My dear Ma
I suppose by this time you have become
satisfied that I have taken up my quarters in the
Washington Jail, but such is not the case just yet, and
having an opportunity to send you a note by to-morrow's
boat, I will give you an account of my travels.
Miss Mary & I arrived at the boat an hour before it
started & the first man I beheld was Major McPhail,
he however did not interfere with us in the least, not
even searching our trunks--Miss Mary made herself
most charmingly agreeable (indeed how could she do other-
wise with her name) & I was very sorry when the boat
reached the landing; she pressed me to take up my abode
at her house, but as Alex M. was there I thought it best to
go home with him. They were all very glad to see me, and
immediately said they would gladly send me wherever I
wished to go. I stayed there until Wednesday morning when
I took the boat at a landing on the bay lower down &
came here. I passed the boat going up to Balto.
on the deck of which I saw Captn F. standing---as large
as usual, I think he saw me, but am not certain.
I came down with a gentleman who brought me here to
a friend of his, with whom I have been staying ever since.
He, the gentleman, will take this up, & will see you, & be able
to tell you names that I am afraid to mention in this.
This place was the most convenient one for getting my trunk,
& as it is as far from here to Col. B's, as it is from here to the
crossing place, I thought it best to remain here; They have
all heard a great deal of Sister Hetty & are great admirers of
hers and very kind & polite to me. As you know the reputation
of the people of this County for hospitality I need only say
that they fully merit it; I never saw anything like it in
my life. I expect to get across to-morrow night, at least I
hope I will as I do not like to encroach upon such hospitality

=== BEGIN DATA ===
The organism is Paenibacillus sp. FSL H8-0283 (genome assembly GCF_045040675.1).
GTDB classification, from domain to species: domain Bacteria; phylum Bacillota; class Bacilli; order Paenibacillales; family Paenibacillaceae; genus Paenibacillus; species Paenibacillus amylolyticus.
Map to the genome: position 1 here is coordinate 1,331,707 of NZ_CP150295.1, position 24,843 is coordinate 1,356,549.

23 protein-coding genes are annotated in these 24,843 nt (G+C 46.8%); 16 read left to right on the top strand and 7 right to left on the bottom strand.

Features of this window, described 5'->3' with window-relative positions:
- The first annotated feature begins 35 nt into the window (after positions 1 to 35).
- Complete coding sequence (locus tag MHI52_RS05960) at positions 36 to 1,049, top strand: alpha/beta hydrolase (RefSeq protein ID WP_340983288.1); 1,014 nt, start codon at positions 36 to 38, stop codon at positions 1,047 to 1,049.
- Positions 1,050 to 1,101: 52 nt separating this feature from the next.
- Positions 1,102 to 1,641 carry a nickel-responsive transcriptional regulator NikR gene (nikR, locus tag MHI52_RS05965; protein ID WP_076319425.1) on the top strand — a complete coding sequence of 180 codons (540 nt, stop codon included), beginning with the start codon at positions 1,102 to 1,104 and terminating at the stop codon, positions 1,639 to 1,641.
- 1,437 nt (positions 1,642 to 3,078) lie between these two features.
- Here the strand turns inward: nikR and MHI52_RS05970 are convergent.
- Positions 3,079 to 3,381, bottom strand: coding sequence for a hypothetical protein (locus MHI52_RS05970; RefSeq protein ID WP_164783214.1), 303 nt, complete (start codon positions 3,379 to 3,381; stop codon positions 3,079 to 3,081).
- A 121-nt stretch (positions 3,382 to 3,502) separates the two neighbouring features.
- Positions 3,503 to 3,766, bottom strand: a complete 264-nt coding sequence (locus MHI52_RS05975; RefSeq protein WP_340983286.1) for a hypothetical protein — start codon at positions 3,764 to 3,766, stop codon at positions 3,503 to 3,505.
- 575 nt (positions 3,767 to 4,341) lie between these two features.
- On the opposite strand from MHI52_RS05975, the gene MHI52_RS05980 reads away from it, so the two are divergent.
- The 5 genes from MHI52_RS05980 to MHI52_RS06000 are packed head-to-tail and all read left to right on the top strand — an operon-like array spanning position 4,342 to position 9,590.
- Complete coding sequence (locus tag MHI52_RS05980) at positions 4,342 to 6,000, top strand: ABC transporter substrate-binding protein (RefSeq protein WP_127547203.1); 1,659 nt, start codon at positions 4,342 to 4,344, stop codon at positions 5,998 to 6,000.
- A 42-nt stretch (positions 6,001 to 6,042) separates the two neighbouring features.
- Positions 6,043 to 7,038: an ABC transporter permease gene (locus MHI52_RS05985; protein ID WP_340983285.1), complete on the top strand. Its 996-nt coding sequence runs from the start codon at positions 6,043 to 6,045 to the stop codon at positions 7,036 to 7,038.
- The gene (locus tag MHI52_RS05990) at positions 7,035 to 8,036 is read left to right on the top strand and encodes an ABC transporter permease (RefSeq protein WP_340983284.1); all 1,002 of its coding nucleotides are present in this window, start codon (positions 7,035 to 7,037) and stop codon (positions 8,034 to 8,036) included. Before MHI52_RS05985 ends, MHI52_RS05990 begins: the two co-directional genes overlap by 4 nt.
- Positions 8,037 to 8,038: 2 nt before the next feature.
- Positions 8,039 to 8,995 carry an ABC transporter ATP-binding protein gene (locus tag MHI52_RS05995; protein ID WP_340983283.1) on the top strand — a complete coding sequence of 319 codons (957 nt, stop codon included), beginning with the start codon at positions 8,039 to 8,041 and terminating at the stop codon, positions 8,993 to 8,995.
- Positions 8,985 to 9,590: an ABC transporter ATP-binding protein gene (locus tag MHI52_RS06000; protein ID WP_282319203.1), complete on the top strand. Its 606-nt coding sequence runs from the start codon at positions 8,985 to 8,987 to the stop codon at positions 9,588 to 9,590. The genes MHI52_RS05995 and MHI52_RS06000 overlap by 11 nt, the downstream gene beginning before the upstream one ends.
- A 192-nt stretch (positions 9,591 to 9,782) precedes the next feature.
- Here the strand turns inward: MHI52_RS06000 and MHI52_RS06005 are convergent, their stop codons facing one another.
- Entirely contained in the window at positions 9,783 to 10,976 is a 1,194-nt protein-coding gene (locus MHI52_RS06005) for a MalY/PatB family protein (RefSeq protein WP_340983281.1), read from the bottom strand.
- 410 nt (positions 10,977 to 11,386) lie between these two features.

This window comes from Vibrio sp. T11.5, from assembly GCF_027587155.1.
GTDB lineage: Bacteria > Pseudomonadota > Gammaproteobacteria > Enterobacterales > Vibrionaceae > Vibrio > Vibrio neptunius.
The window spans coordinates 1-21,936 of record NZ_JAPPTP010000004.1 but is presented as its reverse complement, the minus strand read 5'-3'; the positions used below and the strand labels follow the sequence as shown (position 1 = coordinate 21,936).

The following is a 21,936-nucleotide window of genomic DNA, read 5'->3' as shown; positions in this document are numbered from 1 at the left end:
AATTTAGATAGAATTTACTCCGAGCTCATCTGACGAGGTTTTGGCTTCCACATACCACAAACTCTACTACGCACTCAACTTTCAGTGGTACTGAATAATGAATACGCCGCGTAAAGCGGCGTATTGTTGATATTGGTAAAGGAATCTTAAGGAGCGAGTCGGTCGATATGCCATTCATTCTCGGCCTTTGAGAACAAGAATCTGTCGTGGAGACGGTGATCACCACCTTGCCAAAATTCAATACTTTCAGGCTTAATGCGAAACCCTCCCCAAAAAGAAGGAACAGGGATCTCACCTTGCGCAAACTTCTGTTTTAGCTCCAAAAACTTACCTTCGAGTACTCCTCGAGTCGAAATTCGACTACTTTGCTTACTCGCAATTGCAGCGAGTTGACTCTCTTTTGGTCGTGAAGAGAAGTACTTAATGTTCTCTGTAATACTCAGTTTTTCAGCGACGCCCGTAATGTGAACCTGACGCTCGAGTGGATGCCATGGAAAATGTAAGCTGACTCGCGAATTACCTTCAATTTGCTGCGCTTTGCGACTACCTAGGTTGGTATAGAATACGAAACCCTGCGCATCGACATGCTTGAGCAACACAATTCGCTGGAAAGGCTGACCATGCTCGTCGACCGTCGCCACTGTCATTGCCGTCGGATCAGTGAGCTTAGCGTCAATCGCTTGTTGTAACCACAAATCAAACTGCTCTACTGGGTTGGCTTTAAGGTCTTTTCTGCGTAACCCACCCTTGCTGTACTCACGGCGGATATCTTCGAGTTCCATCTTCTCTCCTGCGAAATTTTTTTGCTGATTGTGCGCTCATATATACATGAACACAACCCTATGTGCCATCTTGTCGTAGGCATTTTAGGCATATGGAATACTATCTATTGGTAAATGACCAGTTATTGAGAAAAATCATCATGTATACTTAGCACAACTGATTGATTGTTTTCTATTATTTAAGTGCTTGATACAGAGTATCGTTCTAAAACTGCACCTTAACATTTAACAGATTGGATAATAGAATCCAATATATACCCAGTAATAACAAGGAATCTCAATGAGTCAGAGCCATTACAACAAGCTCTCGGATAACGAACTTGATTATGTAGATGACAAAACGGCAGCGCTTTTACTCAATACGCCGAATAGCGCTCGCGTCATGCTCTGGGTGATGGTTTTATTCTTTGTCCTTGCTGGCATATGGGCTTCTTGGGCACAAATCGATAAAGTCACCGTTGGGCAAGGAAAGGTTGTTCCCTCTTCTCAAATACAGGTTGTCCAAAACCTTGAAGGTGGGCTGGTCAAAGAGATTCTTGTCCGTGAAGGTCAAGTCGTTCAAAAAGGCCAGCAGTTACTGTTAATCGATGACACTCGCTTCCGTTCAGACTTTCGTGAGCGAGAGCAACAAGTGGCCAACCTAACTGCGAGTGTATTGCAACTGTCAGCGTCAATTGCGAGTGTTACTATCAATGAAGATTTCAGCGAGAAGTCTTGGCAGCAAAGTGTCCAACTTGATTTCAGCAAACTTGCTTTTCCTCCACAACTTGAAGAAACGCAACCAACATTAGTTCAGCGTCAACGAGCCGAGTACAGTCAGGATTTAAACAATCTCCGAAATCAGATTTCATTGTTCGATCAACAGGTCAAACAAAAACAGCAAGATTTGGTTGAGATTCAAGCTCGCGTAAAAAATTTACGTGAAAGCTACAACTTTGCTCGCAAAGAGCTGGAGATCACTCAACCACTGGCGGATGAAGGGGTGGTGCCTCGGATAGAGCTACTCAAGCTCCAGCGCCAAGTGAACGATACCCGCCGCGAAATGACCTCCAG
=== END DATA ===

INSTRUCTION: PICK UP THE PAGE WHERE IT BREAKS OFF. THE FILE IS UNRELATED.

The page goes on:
any longer. When I reached the landing to take the boat on
Wednesday morning, imagine my horror at seeing a company
of soldiers in possession, they however, like the gallant Major
said never a word, nor disturbed a single trunk.
The gentleman who takes this up will return to the County
and I will ask him to call at the house for a letter before he
leaves. I wish you would write me word all that you can
gather about affairs at the Counting-room, & what they think
of my departure. I expect Mr B. was considerably hurt by
my want of confidence. If Willie R comes down I wish
you would send by him my shirt-studs & silver buttons which
I discover I have left behind me. Tell Pa I think I can
mange what I spoke to him about with perfect ease, at
any rate, I shall venture, as I think there is no risk at all.
I hope you will tell as few persons as possible of my
destination, as I dont care to have my visit to Miss Betty
talked about. Speaking of visiting I spent the evening at
Dr B's on Monday & found Miss Mary as charming as she
was on board the boat, in fact, I quite lost my heart.
I have been a good deal worried about staying here so
long, but I was detained one day to get my trunk, & then
another on account of the "Underground railroad," which
does not run every day or rather every night, I hope how-
ever certainly to cross to-morrow night. Please thank
Minny & Ann for their hard work to get me off, I was almost
sorry I had worked them so hard, after I found I was to have
so much spare time. Give my love Syd & tell him to
take care of himself, I dont know what he will do for
some one to keep him in order now that I have left
Remember me to all the young ladies with you. I
was not able to say Good-bye to them. Mrs. M. asked me
to get you to call at Mrs P's in Mt. Vernon place & let
her know of my safety; she will write to Mrs. M.
It is quite late--past bed-time & the boat starts
very early in the morning, so with love to Pa & yourself
Sister & Mr Mc & the children I will close. I was sorry
not to be able to bid Mr Mc good-bye. Good night
your devoted son
[postscript added in another hand]
The fleet is said to be scattered to the winds
as you see by the papers--there is also a rumour of a
battle at Manassas but only a rumour--Het is said
to be at camp riding in Beauregards carriage--Is it
Dame [?] too ridiculous--Jennie is certainly engaged.
Mrs Wilson M Cary
Cor. of Eutaw & Biddle Sts.